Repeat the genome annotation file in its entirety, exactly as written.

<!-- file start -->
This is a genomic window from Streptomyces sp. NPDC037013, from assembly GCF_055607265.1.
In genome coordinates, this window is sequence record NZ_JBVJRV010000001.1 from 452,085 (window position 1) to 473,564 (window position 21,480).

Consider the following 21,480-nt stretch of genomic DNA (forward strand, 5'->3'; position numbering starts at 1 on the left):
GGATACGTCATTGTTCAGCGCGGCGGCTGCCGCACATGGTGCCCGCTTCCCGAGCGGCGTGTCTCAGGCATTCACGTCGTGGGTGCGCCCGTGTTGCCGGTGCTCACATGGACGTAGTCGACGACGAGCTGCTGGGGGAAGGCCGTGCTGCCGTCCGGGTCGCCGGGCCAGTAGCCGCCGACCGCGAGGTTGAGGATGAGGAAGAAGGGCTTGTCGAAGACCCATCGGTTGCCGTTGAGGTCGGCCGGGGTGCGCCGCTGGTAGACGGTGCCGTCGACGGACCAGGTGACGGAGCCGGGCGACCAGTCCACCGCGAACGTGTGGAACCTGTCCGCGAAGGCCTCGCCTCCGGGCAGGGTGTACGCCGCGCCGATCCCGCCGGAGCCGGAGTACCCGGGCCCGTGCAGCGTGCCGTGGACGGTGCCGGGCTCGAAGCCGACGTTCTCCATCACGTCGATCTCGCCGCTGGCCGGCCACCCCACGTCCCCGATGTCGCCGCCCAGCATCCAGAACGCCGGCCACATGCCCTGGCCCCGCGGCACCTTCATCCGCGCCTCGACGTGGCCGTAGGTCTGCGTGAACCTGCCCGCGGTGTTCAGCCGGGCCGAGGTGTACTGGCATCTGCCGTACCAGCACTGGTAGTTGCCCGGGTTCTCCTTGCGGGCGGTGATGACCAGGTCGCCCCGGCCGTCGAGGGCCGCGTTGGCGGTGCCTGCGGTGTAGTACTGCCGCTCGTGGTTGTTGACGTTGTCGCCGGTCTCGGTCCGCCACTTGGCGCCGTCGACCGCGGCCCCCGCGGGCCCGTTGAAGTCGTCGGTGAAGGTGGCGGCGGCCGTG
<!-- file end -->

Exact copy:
This is a genomic window from Streptomyces sp. NPDC037013, from assembly GCF_055607265.1.
In genome coordinates, this window is sequence record NZ_JBVJRV010000001.1 from 452,085 (window position 1) to 473,564 (window position 21,480).

Consider the following 21,480-nt stretch of genomic DNA (forward strand, 5'->3'; position numbering starts at 1 on the left):
GGATACGTCATTGTTCAGCGCGGCGGCTGCCGCACATGGTGCCCGCTTCCCGAGCGGCGTGTCTCAGGCATTCACGTCGTGGGTGCGCCCGTGTTGCCGGTGCTCACATGGACGTAGTCGACGACGAGCTGCTGGGGGAAGGCCGTGCTGCCGTCCGGGTCGCCGGGCCAGTAGCCGCCGACCGCGAGGTTGAGGATGAGGAAGAAGGGCTTGTCGAAGACCCATCGGTTGCCGTTGAGGTCGGCCGGGGTGCGCCGCTGGTAGACGGTGCCGTCGACGGACCAGGTGACGGAGCCGGGCGACCAGTCCACCGCGAACGTGTGGAACCTGTCCGCGAAGGCCTCGCCTCCGGGCAGGGTGTACGCCGCGCCGATCCCGCCGGAGCCGGAGTACCCGGGCCCGTGCAGCGTGCCGTGGACGGTGCCGGGCTCGAAGCCGACGTTCTCCATCACGTCGATCTCGCCGCTGGCCGGCCACCCCACGTCCCCGATGTCGCCGCCCAGCATCCAGAACGCCGGCCACATGCCCTGGCCCCGCGGCACCTTCATCCGCGCCTCGACGTGGCCGTAGGTCTGCGTGAACCTGCCCGCGGTGTTCAGCCGGGCCGAGGTGTACTGGCATCTGCCGTACCAGCACTGGTAGTTGCCCGGGTTCTCCTTGCGGGCGGTGATGACCAGGTCGCCCCGGCCGTCGAGGGCCGCGTTGGCGGTGCCTGCGGTGTAGTACTGCCGCTCGTGGTTGTTGACGTTGTCGCCGGTCTCGGTCCGCCACTTGGCGCCGTCGACCGCGGCCCCCGCGGGCCCGTTGAAGTCGTCGGTGAAGGTGGCGGCGGCCGTG